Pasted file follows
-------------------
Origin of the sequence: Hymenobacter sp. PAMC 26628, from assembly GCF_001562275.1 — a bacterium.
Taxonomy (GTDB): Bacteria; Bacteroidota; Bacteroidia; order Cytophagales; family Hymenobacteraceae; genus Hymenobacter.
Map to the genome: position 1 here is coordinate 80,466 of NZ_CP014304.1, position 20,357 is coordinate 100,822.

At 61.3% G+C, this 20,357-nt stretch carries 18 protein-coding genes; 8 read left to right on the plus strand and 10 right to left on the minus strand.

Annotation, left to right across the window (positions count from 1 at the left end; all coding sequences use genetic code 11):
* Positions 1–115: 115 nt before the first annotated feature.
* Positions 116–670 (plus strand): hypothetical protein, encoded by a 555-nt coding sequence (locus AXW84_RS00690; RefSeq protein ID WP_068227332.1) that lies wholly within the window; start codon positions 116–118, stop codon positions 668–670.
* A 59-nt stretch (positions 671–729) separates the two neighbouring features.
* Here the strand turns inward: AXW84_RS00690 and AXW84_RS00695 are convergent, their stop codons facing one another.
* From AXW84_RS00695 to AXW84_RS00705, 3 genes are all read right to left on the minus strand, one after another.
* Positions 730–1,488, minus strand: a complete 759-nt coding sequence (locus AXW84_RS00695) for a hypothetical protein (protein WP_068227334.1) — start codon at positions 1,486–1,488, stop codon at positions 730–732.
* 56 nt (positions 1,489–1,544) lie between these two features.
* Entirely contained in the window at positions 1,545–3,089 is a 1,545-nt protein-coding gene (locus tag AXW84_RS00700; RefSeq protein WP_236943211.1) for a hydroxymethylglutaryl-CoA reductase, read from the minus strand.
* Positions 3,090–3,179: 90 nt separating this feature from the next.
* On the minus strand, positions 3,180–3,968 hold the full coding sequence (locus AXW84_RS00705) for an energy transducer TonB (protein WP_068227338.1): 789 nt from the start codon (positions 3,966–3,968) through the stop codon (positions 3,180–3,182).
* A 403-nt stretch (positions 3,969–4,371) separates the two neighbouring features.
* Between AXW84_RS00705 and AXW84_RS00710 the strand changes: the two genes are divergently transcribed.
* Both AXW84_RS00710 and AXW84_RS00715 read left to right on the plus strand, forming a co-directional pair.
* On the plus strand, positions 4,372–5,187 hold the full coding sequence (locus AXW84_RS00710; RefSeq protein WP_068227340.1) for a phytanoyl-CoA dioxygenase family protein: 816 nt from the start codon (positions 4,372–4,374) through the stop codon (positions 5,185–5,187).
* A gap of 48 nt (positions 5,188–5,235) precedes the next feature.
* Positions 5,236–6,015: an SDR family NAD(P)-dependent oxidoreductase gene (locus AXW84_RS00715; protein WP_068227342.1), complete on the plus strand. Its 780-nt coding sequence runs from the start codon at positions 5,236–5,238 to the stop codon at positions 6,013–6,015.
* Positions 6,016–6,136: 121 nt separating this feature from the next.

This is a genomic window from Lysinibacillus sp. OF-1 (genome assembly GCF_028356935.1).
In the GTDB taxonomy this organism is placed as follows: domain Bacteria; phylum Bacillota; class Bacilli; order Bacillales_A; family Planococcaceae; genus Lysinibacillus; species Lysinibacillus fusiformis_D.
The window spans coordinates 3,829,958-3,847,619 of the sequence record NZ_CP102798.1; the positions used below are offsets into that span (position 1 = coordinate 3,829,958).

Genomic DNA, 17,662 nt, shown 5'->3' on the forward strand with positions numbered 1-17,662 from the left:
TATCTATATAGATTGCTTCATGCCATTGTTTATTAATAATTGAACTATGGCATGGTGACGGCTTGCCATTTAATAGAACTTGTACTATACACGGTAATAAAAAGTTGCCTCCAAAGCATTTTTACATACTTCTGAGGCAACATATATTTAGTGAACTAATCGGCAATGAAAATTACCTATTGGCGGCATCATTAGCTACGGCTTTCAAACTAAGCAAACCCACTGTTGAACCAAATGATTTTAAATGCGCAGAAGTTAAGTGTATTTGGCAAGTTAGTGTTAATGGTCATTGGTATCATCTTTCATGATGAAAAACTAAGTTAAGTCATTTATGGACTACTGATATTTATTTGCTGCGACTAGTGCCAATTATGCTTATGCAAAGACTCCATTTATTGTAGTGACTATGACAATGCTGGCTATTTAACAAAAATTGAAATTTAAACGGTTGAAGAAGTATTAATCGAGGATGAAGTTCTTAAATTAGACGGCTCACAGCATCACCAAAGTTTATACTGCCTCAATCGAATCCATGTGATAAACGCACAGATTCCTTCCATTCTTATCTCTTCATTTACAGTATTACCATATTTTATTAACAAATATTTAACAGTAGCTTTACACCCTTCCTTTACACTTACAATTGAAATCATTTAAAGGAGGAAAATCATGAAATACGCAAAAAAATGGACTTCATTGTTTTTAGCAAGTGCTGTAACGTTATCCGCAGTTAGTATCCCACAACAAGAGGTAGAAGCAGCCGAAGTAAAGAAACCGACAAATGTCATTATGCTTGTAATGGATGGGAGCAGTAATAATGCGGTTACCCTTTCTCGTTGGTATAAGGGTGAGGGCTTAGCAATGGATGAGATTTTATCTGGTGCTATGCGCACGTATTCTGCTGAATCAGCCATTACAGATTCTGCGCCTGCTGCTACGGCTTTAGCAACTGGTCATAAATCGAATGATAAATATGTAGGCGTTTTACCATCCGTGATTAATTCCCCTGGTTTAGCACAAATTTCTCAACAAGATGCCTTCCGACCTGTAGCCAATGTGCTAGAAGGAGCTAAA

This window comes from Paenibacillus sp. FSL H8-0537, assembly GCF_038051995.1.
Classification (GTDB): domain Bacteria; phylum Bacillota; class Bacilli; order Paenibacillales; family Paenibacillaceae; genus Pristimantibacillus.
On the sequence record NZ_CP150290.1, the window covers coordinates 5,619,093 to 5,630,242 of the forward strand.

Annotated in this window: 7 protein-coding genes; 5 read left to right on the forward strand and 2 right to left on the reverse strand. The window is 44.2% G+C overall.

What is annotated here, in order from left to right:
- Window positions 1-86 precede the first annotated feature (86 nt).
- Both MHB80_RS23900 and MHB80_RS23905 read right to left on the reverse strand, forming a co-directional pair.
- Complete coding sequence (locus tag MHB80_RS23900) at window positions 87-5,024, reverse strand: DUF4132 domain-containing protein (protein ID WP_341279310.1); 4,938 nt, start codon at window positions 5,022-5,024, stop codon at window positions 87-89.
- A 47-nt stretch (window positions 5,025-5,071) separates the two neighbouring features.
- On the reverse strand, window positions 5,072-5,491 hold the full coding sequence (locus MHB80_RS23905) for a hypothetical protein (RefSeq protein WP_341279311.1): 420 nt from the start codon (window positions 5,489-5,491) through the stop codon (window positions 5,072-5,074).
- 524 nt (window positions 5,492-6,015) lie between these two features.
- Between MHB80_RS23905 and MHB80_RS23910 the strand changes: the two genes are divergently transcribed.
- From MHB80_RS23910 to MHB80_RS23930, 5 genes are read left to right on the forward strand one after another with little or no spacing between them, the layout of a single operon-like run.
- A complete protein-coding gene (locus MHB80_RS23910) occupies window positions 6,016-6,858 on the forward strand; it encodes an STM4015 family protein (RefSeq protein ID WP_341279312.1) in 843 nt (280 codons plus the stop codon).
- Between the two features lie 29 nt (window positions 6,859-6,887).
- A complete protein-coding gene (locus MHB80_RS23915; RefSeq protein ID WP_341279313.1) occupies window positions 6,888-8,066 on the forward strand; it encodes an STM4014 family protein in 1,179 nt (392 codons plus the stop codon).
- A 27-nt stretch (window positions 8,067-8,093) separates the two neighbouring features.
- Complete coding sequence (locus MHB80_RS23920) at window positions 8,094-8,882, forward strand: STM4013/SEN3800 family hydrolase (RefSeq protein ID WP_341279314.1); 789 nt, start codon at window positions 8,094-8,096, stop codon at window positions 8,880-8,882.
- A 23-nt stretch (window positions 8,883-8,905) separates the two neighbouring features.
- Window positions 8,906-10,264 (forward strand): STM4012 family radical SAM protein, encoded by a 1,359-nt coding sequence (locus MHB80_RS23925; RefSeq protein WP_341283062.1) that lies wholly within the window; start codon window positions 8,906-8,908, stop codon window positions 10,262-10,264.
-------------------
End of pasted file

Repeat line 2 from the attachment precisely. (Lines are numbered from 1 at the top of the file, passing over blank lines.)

Taxonomy (GTDB): Bacteria; Bacteroidota; Bacteroidia; order Cytophagales; family Hymenobacteraceae; genus Hymenobacter.